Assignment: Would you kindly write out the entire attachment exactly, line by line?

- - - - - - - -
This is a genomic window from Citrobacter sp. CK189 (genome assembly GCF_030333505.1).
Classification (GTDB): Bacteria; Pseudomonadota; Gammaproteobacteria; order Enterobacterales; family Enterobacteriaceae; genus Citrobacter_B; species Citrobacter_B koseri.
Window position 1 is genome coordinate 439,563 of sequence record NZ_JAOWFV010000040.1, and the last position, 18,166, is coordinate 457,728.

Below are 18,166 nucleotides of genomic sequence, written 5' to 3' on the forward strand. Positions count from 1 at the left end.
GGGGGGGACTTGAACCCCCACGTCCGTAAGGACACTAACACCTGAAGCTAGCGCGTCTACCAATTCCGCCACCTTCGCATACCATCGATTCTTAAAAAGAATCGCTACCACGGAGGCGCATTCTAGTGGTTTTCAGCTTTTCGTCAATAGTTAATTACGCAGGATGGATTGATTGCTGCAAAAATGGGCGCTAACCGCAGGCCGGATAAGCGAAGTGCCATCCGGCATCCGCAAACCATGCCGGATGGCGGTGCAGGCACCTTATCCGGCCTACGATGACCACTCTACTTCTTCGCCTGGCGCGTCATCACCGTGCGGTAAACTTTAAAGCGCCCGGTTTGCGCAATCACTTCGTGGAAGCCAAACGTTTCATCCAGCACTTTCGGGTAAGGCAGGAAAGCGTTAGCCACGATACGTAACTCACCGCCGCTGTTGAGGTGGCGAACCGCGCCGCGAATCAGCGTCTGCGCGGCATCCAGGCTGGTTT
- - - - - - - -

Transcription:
This is a genomic window from Citrobacter sp. CK189 (genome assembly GCF_030333505.1).
Classification (GTDB): Bacteria; Pseudomonadota; Gammaproteobacteria; order Enterobacterales; family Enterobacteriaceae; genus Citrobacter_B; species Citrobacter_B koseri.
Window position 1 is genome coordinate 439,563 of sequence record NZ_JAOWFV010000040.1, and the last position, 18,166, is coordinate 457,728.

Below are 18,166 nucleotides of genomic sequence, written 5' to 3' on the forward strand. Positions count from 1 at the left end.
GGGGGGGACTTGAACCCCCACGTCCGTAAGGACACTAACACCTGAAGCTAGCGCGTCTACCAATTCCGCCACCTTCGCATACCATCGATTCTTAAAAAGAATCGCTACCACGGAGGCGCATTCTAGTGGTTTTCAGCTTTTCGTCAATAGTTAATTACGCAGGATGGATTGATTGCTGCAAAAATGGGCGCTAACCGCAGGCCGGATAAGCGAAGTGCCATCCGGCATCCGCAAACCATGCCGGATGGCGGTGCAGGCACCTTATCCGGCCTACGATGACCACTCTACTTCTTCGCCTGGCGCGTCATCACCGTGCGGTAAACTTTAAAGCGCCCGGTTTGCGCAATCACTTCGTGGAAGCCAAACGTTTCATCCAGCACTTTCGGGTAAGGCAGGAAAGCGTTAGCCACGATACGTAACTCACCGCCGCTGTTGAGGTGGCGAACCGCGCCGCGAATCAGCGTCTGCGCGGCATCCAGGCTGGTTT